A not-so-tall order

RECIPES: Small-batch baking is having a delicious moment

Small-Batch Buttermilk Biscuits (The New York Times/Julia Gartland)
Small-Batch Buttermilk Biscuits (The New York Times/Julia Gartland)

When Mike Johnson made tiny batches of baked goods in early 2020, he did so to minimize the use of yeast and flour, which was hard to find in the early stages of the pandemic.

"It was a way for me to ration," said Johnson, 28, the author of "Even Better Brownies: 50 Standout Bar Recipes for Every Occasion" (Page Street, 2020) and the writer of the blog Mike Bakes NYC.

"I kept it up because for a lot of people, myself included, small-batch baking just makes sense," he said.

Johnson further simplified some of his recipes by eliminating equipment that might be necessary for the original recipe. His cinnamon roll recipe, for example, which makes just four, is done entirely by hand.

All said, 2020 may have been the year that got more people baking, but it was also the beginning of a mini trend: small-batch baking. Spurred on by necessity, then by requests from readers and Instagram followers, cookbook authors started creating scaled-down versions of recipes like biscuits, cake and cookies, perfect for those who want a baking project but don't want a big batch.

Michelle Lopez, 33, the author of "Weeknight Baking: Recipes to Fit Your Schedule" (Simon & Schuster, 2019) and the writer of the blog Hummingbird High, first found herself trimming recipes to suit her two-person household.

"I started sharing the recipes on my Instagram and blog," Lopez said. "They blew up."

Her small-batch blueberry muffin recipe, inspired by the oversize muffins at Levain Bakery in New York, makes four. Her baked ube mochi doughnut recipe yields six, and her loaf-pan Funfetti cake serves two to four depending on how you slice it (and how much you like cake).

I love to bake, but I live with just my husband. Last year, small-batch baking became a creative outlet to make things I wanted without being bogged down by leftovers. I have a few small-batch recipes that I've been baking for years, but the most-baked recipe in our house is for buttermilk biscuits, which makes just four (though admittedly huge) ones, which I usually slather in butter or drown in gravy.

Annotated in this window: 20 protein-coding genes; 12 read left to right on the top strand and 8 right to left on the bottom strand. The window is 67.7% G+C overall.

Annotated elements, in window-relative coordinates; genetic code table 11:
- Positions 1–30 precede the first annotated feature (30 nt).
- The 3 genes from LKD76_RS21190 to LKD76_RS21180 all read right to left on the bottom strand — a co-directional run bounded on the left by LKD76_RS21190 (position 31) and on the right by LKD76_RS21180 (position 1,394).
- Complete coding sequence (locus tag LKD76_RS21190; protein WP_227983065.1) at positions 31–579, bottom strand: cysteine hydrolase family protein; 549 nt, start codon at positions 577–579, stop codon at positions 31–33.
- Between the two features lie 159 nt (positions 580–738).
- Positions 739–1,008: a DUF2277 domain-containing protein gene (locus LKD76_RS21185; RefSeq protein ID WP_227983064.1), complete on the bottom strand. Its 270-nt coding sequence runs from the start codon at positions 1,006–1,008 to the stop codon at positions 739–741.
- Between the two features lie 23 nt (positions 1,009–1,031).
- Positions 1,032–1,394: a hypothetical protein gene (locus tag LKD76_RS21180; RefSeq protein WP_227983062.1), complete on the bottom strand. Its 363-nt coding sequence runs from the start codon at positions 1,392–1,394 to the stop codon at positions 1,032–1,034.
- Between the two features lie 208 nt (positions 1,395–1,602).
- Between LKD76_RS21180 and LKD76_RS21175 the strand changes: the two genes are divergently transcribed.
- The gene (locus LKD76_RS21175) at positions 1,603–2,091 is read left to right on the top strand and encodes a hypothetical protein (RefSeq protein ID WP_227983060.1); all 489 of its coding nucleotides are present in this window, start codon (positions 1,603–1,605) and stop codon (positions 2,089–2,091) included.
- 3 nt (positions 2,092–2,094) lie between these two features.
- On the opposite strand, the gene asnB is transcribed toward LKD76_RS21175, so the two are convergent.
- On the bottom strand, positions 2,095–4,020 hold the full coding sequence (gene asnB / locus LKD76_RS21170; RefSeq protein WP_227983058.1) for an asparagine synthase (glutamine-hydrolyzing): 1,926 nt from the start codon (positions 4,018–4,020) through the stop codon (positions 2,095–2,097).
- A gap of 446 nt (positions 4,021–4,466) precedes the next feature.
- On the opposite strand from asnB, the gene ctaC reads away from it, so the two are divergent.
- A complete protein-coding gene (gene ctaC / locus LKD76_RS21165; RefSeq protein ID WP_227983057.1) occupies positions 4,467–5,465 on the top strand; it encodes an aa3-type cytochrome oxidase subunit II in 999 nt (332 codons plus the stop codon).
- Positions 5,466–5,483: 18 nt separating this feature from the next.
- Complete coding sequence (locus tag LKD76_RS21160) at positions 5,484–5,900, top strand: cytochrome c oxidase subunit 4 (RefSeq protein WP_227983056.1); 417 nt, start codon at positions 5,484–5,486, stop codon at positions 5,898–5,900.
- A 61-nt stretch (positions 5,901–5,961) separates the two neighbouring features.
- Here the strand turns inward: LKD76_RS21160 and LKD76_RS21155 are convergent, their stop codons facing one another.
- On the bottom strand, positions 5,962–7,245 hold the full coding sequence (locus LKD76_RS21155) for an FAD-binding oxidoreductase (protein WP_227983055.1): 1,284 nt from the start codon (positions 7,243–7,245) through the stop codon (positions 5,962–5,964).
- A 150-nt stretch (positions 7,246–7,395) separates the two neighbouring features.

Before you head to the kitchen to scale down Great-Aunt Emma's chocolate cake recipe, keep in mind that small-batch baking can sometimes mean more than cutting a recipe's ingredients in half. It can include finding solutions to tricky questions like how to halve an egg (use one egg yolk), how to adjust rising and cooking times (check early and frequently) and what size pan to use (check dimensions and experiment). And sometimes, it requires reformulating a recipe entirely. If this isn't your kind of project, don't worry! Recipe developers and cookbook authors have done a lot of the work for you; there are so many tried-and-true small-batch recipes online.

Small-batch baking may have emerged as a trend in 2020, but beyond the pandemic, it may make a lot of sense for a lot of people. And there's really nothing cuter than a tiny cake.

Small-Batch Buttermilk Biscuits

  • 2 cups all-purpose flour
  • 1 tablespoon baking powder
  • 1 teaspoon kosher salt
  • 6 tablespoons cold butter, cut into ½-inch cubes, plus room-temperature butter for greasing the pan
  • ¾ cup cold buttermilk, plus more as needed
  • 1 egg

In a medium bowl, whisk the flour, baking powder and salt to combine. Add the cold cubed butter, and toss until each cube is well-coated with flour. Using your hands or a pastry cutter, mix the butter into the flour until the mixture resembles a coarse meal.

Make a well in the center of the bowl, and pour in the buttermilk. Use your hands or a silicone spatula to mix the ingredients until they form a homogenous dough. (It will look quite shaggy.) If the dough is not coming together, add more buttermilk by the tablespoon.